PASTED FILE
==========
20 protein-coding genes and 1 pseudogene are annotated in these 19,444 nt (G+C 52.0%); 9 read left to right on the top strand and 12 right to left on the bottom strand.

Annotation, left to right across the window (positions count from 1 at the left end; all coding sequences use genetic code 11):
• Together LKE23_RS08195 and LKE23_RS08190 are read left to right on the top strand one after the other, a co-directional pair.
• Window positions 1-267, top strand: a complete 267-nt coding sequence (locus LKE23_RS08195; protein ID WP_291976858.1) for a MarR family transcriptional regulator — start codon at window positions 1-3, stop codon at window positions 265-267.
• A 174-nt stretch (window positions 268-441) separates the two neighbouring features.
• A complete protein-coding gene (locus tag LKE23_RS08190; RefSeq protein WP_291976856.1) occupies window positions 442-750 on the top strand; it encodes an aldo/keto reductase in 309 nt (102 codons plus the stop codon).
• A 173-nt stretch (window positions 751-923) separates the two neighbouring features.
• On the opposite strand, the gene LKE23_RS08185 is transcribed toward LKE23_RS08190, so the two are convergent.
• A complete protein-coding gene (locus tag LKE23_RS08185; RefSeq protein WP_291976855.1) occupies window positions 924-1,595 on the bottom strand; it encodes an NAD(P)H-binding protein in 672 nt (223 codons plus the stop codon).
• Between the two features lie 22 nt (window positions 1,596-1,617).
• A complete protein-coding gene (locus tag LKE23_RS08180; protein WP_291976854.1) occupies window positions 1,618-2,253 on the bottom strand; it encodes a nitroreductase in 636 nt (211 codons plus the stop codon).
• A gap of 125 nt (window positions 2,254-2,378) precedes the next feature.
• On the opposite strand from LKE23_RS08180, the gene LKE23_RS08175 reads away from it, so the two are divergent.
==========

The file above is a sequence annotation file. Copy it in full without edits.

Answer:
20 protein-coding genes and 1 pseudogene are annotated in these 19,444 nt (G+C 52.0%); 9 read left to right on the top strand and 12 right to left on the bottom strand.

Annotation, left to right across the window (positions count from 1 at the left end; all coding sequences use genetic code 11):
• Together LKE23_RS08195 and LKE23_RS08190 are read left to right on the top strand one after the other, a co-directional pair.
• Window positions 1-267, top strand: a complete 267-nt coding sequence (locus LKE23_RS08195; protein ID WP_291976858.1) for a MarR family transcriptional regulator — start codon at window positions 1-3, stop codon at window positions 265-267.
• A 174-nt stretch (window positions 268-441) separates the two neighbouring features.
• A complete protein-coding gene (locus tag LKE23_RS08190; RefSeq protein WP_291976856.1) occupies window positions 442-750 on the top strand; it encodes an aldo/keto reductase in 309 nt (102 codons plus the stop codon).
• A 173-nt stretch (window positions 751-923) separates the two neighbouring features.
• On the opposite strand, the gene LKE23_RS08185 is transcribed toward LKE23_RS08190, so the two are convergent.
• A complete protein-coding gene (locus tag LKE23_RS08185; RefSeq protein WP_291976855.1) occupies window positions 924-1,595 on the bottom strand; it encodes an NAD(P)H-binding protein in 672 nt (223 codons plus the stop codon).
• Between the two features lie 22 nt (window positions 1,596-1,617).
• A complete protein-coding gene (locus tag LKE23_RS08180; protein WP_291976854.1) occupies window positions 1,618-2,253 on the bottom strand; it encodes a nitroreductase in 636 nt (211 codons plus the stop codon).
• A gap of 125 nt (window positions 2,254-2,378) precedes the next feature.
• On the opposite strand from LKE23_RS08180, the gene LKE23_RS08175 reads away from it, so the two are divergent.